Synopses & Reviews
By including cases from a complex and diverse field of law, yet maintaining a concise and efficient approach, this First Edition text provides the essence of what students need to gain an understanding of public law and administration--the ruling, concurring, and dissenting opinions of cases with careful editing to emphasize chosen themes. The book successfully focuses on the evolution of public administration with context and insight into each case along the way.
"A significant proportion of the cases are very recent and many of the issues at stake in these cases are ones with which young students can identify. This is a major weakness in a lot of case books and an important strength of this one."
Enhance your understanding of public law and public administration with CASES ON PUBLIC LAW AND PUBLIC ADMINISTRATION! Concise and efficient, this casebook focuses on the evolution of public administration by including a mix of classic cases and recent and highly topical cases. Recent cases such as FDA efforts to regulate tobacco and EPA Clean Air Act issues help you see how what you are learning applies to real life.
About the Author
Professor Cooper is the Gund Professor of Liberal Arts in the Department of Political Science at the University of Vermont. He received his BA in Government at California State University, Sacramento and the M.A. and Ph.D. from the Maxwell School of Citizenship and Public Affairs of Syracuse University. He has taught at several universities, including Georgia State University, the Nelson Rockefeller College of Public Affairs and Policy of the State University of New York at Albany, and the University of Kansas, with faculty appointments in Public Administration, Political Science, Public Policy, and Law. He has served as Chair of the Department of Political Science at the State University of New York at Albany, Chair of the Department of Public Administration at the University of Kansas, and Director of the
Master of Public Administration Program at the University of Vermont.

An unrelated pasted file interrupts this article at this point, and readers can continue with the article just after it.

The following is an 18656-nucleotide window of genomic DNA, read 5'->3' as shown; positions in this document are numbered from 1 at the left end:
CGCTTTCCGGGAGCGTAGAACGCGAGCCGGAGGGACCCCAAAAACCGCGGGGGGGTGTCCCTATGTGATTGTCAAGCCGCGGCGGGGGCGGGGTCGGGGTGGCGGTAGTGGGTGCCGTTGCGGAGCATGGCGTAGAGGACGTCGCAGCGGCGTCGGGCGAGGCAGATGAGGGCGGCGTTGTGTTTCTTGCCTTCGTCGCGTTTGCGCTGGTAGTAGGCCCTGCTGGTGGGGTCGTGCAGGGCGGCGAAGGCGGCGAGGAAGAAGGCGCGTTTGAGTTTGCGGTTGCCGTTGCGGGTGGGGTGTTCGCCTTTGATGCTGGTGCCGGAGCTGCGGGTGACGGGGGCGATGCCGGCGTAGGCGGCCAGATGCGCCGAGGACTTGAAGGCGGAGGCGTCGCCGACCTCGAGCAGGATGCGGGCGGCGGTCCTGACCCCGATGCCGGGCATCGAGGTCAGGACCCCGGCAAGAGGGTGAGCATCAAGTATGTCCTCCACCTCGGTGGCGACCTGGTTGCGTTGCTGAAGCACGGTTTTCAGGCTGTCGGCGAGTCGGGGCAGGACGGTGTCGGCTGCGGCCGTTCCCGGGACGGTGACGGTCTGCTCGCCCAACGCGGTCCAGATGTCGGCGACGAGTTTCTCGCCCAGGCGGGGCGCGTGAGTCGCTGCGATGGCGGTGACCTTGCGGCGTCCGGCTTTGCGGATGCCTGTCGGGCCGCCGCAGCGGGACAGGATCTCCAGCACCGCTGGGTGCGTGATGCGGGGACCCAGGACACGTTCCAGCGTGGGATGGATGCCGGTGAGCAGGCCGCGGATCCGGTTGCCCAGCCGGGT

Active in a variety of leading public administration professional associations and journal editorial boards, Professor Cooper was the first recipient of the Charles Levine Award given by the American Society for Public Administration and the National Association of Schools of Public Affairs and Administration to the person determined to be the nation's outstanding example of excellence in public affairs scholarship, teaching, and service. He is a Fellow of the National Academy of Public Administration. He has also received the Town Government Award given by the Vermont League of Cities and Towns. He is the author of numerous books and articles on public administration, administration law, constitutional law, law and public policy, environmental policy, and sustainable development administration. He has served as a consultant to the United Nations and the World Bank on sustainable development administration. He has also been a consultant to local governments, state and federal agencies, the U.S. Congress, and the White House.
Table of Contents
"In reading the book, I found that it offered enlightening explanations of the included cases through a writing style that was clear and easily understandable." "A significant proportion of the cases are very recent and many of the issues at stake in these cases are ones with which young students can identify. This is a major weakness in a lot of case books and an important strength of this one." "The author does an excellent job of not only relating the facts of the case, but more importantly, explaining the relevance and importance of the case in the concise introduction to each case" "[CASES ON PUBLIC LAW AND PUBLIC ADMINISTRATION] will be an indispensable reference tool for scholars and a welcome and overdue pedagogical tool for instructors." "[Cooper] has taken on a very difficult task in choosing cases from an incredibly complex and diverse field of law. He has chosen well, and managed to avoid making a huge and compendious volume in the process. He has avoided the style of the more traditional casebooks, first by choosing fewer cases to represent each core subject area, and second, by providing more text of ruling, concurring, and dissenting opinions in those cases, with careful editing to emphasize the chosen themes. In doing so, he captures more of their dialogical nature and evolutionary impact on public administration rather than focusing more narrowly on their black letter implications. His commentary nicely complements this approach by providing context as well as insight for each case. His contextual additions nicely capture the interplay among various institutions, not simply between the courts, petitioners, and respondents."